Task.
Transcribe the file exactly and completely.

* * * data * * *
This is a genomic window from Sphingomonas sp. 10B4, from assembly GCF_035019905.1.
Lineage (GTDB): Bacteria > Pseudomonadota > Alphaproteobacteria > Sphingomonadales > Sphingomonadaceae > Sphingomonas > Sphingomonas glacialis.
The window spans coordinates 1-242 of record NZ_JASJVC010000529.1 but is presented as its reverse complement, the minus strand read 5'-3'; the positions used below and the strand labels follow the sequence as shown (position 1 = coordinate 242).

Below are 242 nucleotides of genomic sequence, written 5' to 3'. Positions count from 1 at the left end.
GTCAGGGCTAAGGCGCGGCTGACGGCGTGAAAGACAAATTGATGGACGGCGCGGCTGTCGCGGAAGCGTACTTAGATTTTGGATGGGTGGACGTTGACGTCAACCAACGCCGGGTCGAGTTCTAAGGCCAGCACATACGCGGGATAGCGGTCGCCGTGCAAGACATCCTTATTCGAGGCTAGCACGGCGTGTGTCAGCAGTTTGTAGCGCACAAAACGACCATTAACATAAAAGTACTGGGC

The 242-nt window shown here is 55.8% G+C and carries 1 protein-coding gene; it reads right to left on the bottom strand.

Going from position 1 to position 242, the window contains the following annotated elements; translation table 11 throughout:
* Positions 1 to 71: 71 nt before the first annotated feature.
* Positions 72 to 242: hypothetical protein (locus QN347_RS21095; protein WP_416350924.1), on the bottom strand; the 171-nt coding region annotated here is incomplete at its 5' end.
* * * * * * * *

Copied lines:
This is a genomic window from Sphingomonas sp. 10B4, from assembly GCF_035019905.1.
Lineage (GTDB): Bacteria > Pseudomonadota > Alphaproteobacteria > Sphingomonadales > Sphingomonadaceae > Sphingomonas > Sphingomonas glacialis.
The window spans coordinates 1-242 of record NZ_JASJVC010000529.1 but is presented as its reverse complement, the minus strand read 5'-3'; the positions used below and the strand labels follow the sequence as shown (position 1 = coordinate 242).

Below are 242 nucleotides of genomic sequence, written 5' to 3'. Positions count from 1 at the left end.
GTCAGGGCTAAGGCGCGGCTGACGGCGTGAAAGACAAATTGATGGACGGCGCGGCTGTCGCGGAAGCGTACTTAGATTTTGGATGGGTGGACGTTGACGTCAACCAACGCCGGGTCGAGTTCTAAGGCCAGCACATACGCGGGATAGCGGTCGCCGTGCAAGACATCCTTATTCGAGGCTAGCACGGCGTGTGTCAGCAGTTTGTAGCGCACAAAACGACCATTAACATAAAAGTACTGGGC

The 242-nt window shown here is 55.8% G+C and carries 1 protein-coding gene; it reads right to left on the bottom strand.

Going from position 1 to position 242, the window contains the following annotated elements; translation table 11 throughout:
* Positions 1 to 71: 71 nt before the first annotated feature.
* Positions 72 to 242: hypothetical protein (locus QN347_RS21095; protein WP_416350924.1), on the bottom strand; the 171-nt coding region annotated here is incomplete at its 5' end.